Of all the architectural work that Augustus Welby Northmore Pugin carried out for John, 16th Earl of Shrewsbury, the finest and most complete is the Catholic parish church of St Giles, Cheadle, Staffordshire. (The Anglican parish church in Cheadle is also dedicated to St Giles.)
The Earl was keen to provide the finest of parish churches for the Catholic community in the nearest town to his Alton Towers seat. As an enlightened Victorian landowner, he specified that construction should be entrusted to “resident artisans of the village” so that “all his dependants should…be benefited by the effects of his munificence”.
His architect set out to present “a perfect revival of the English parish church of the time of Edward I, decidedly the best period of pointed architecture”.
There were a few compromises, especially after the £5,000 budget overran, but in essence St Giles’ represents the physical embodiment of the architectural ideals of the first and greatest of Gothic Revival designers.
He set out his basic principles in The True Principles of Pointed Architecture (1841):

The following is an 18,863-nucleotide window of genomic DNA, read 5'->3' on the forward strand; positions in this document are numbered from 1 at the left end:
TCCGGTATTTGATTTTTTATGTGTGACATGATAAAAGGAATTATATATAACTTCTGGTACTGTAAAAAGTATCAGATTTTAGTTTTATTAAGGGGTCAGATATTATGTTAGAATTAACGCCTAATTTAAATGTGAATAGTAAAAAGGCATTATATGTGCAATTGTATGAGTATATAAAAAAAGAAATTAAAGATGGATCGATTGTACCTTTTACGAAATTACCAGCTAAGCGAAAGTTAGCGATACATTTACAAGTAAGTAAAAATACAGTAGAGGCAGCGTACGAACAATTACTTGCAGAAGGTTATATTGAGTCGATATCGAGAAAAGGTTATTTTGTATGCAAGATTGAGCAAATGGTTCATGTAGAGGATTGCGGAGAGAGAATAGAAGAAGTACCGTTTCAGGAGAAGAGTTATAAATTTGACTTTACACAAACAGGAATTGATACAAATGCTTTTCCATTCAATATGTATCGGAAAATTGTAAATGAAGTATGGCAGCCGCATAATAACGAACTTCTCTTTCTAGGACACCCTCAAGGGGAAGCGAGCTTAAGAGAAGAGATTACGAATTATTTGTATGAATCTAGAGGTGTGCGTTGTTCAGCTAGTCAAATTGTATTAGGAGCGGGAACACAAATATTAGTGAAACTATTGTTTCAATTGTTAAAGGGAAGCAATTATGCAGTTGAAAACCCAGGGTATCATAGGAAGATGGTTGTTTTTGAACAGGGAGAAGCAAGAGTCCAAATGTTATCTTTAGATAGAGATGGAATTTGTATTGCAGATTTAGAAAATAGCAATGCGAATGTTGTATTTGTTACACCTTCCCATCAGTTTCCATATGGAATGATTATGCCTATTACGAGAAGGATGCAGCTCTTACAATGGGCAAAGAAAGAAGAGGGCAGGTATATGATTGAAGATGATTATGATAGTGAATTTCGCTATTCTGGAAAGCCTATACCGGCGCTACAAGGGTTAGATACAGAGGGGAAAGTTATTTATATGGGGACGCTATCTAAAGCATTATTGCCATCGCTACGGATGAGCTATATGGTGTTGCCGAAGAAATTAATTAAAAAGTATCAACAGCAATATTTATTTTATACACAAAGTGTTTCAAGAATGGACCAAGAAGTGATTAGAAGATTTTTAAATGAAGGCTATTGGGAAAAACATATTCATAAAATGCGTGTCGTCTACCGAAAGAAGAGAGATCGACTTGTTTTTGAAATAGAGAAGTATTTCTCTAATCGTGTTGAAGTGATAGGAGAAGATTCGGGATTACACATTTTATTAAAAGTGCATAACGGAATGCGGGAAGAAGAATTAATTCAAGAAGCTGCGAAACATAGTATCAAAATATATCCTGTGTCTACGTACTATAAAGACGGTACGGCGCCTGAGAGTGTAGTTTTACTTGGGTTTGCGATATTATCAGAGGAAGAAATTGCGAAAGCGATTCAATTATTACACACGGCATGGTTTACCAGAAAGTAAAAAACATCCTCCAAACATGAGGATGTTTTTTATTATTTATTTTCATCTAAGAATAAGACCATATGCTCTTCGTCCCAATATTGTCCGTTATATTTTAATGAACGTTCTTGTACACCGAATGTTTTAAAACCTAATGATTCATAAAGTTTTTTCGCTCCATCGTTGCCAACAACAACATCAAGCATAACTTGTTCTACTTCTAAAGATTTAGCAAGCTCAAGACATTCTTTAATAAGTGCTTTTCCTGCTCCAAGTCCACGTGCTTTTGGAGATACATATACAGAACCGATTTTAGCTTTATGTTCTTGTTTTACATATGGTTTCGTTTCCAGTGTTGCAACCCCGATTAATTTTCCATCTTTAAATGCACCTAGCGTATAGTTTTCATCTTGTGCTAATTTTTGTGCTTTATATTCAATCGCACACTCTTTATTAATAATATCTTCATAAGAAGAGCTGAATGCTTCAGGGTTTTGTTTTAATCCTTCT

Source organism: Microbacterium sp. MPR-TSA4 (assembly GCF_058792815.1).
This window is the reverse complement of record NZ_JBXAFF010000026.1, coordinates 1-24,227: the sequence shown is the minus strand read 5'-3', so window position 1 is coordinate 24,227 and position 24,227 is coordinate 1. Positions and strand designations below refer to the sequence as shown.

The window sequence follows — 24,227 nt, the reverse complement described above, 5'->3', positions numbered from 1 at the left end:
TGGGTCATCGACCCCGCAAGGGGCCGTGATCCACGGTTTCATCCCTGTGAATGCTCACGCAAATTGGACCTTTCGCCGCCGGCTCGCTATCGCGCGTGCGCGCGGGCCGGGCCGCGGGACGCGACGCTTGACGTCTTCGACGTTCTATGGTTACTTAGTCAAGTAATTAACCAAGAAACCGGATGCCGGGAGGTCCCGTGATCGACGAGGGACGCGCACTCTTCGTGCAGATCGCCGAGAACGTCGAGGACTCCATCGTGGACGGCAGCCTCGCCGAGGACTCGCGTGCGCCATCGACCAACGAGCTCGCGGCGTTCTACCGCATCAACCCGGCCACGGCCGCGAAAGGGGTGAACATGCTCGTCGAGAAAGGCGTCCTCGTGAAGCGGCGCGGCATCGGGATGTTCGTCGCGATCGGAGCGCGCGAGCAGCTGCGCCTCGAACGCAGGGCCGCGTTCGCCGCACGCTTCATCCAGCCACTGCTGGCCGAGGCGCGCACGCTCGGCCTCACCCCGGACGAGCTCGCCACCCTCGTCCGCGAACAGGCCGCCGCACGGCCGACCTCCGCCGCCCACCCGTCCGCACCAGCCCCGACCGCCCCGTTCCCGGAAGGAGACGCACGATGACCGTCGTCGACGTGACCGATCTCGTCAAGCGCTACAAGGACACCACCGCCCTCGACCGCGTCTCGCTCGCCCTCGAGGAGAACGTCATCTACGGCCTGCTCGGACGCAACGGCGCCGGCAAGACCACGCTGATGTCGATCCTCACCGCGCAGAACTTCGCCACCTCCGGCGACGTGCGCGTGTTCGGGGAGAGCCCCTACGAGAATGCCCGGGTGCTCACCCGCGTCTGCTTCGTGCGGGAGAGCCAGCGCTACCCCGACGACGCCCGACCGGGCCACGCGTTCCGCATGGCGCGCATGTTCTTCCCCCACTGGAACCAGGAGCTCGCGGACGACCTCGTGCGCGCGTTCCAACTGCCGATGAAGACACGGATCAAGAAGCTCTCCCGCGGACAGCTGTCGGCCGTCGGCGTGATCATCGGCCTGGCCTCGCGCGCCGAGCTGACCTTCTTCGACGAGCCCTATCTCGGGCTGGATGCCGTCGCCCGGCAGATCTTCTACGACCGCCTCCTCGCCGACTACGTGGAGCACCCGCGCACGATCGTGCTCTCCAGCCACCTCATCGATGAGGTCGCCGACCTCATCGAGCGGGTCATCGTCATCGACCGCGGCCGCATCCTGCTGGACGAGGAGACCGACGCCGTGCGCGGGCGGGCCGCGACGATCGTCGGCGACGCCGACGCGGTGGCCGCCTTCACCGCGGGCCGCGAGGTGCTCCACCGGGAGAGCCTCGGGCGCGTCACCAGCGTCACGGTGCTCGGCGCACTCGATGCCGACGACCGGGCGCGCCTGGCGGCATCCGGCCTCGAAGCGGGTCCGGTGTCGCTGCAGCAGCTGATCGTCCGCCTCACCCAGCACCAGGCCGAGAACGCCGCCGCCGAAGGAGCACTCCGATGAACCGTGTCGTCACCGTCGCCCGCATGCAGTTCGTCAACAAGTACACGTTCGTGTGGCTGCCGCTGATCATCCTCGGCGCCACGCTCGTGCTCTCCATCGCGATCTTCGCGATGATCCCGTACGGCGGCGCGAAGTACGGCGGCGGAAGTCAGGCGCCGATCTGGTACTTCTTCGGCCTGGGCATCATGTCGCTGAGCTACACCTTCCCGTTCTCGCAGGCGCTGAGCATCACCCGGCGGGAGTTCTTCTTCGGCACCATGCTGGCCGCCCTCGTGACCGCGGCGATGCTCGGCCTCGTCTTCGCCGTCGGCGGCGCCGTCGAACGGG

The two great rules for design are these: first, that there should be no features about a building which are not necessary for convenience, construction or propriety; second, that all ornament should consist of enrichment of the essential construction of the building.
St Giles’ dominates the skyline for miles around Cheadle, and impresses at close quarters, because the structural features, particularly the 200ft-high tower and the buttresses, are in fact larger than they practically need to be. Pugin also tweaked the west-east orientation to make best use of the site and to align the west door with the street opposite.
The interior of St Giles’ takes the breath away. Every inch of wall and column is coloured and gilded. Each of the windows has tracery of a differing design. The floor is tiled, and the roof is of English oak. The painted decoration has tremendous impact: the ground colours of the north aisle (blue) and the south aisle (red) represent respectively Our Lady and Our Lord. The glass, floor-tiles, woodwork and ornaments were designed by Pugin, who closely supervised their manufacture.
St Giles’ is special because it is almost entirely the vision of one superbly talented designer.
By the time of the consecration on St Giles’ Day, September 1st 1846, Pugin was putting himself under the stress that five years later led to a complete physical and mental breakdown.
It seems as if he was destined for a short life of brilliant achievement. He adored the place – “my consolation in all afflictions” – and in many ways it is his finest monument.
He would demur, and no doubt assert that it was built ad majorem Dei gloriam – for the greater glory of God.
For details of Mike Higginbottom’s lecture Survivals & Revivals: past views of English architecture, please click here.